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Lamar State College in Port Arthur plans to build on campus dorm
PORT ARTHUR - by Lauren Huet
Students deciding where to go to college have something new to consider. Lamar State College in Port Arthur plans to build an on campus dormitory. They have not had an on campus dorm since their last one was torn down in 1967. The school hopes to attract students from all over Texas, and the world, with on campus living.
Students we spoke with are excited about the new dorm.
"I want to live, like, 'the college life' and I feel like the dorms are like one of the main things about that," said Alejandra Segura, president of the student honor society.
However, no Lamar State College students live on campus.
"So, I feel like with the dorms here a lot of people are going to want to come," she said.
Most students who come to Lamar State University live in Southeast Texas and Southwest Louisiana. The college president, Dr. Sam Monroe, said they've begun to see increased interest in their school's programs from students across Texas and overseas.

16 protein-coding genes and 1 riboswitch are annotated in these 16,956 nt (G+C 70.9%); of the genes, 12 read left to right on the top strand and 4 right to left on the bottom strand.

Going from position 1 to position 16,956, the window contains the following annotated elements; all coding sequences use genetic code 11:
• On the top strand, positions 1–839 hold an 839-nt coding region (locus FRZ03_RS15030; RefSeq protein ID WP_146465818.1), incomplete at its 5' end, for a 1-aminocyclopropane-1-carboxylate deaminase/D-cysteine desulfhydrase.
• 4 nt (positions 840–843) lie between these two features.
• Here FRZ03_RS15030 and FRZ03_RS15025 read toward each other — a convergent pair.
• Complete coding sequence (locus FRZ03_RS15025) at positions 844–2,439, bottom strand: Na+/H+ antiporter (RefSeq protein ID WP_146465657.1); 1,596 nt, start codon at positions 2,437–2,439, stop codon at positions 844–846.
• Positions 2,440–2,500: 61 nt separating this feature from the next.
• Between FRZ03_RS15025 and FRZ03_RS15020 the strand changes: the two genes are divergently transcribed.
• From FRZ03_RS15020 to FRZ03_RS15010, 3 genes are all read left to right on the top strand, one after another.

"For programs like our commercial music program, our computer game design program, our nursing program," said Dr. Monroe. "So this [dorm] would be a way to facilitate and recruit those students here."
The college rents off-campus apartments for its' athletes. A new dorm would offer a new option, and potentially draw more athletes.
"It's also an opportunity to house our athletes on campus," said Dr. Monroe. "The men's basketball team, the women's softball team, and we're beginning the volleyball team for women next fall, in the Fall of 2014. So, there's another group where we'd want to be recruiting outside this immediate area."
The director of Port Arthur's Economic Development Corporation, Floyd Batiste, hopes having students live on campus will draw more businesses into downtown Port Arthur.
"With those 100 students living there every day, some other entities--private sector-- may choose to come into that area and locate and do business," said Batiste. "So, it's all part of the revitalization of that part of town."
Batiste said, in ten years, downtown Port Arthur will look very different.
"The vision there is to bring a better quality of life, to make it a more active community," he said.
If the dorm fills up, Dr. Monroe plans to build more.
When asked what she thought of the new dorm, Shelbi Pellegrin, a student, smiled.
"It would get me out of my mom's house," Pellegrin chuckled.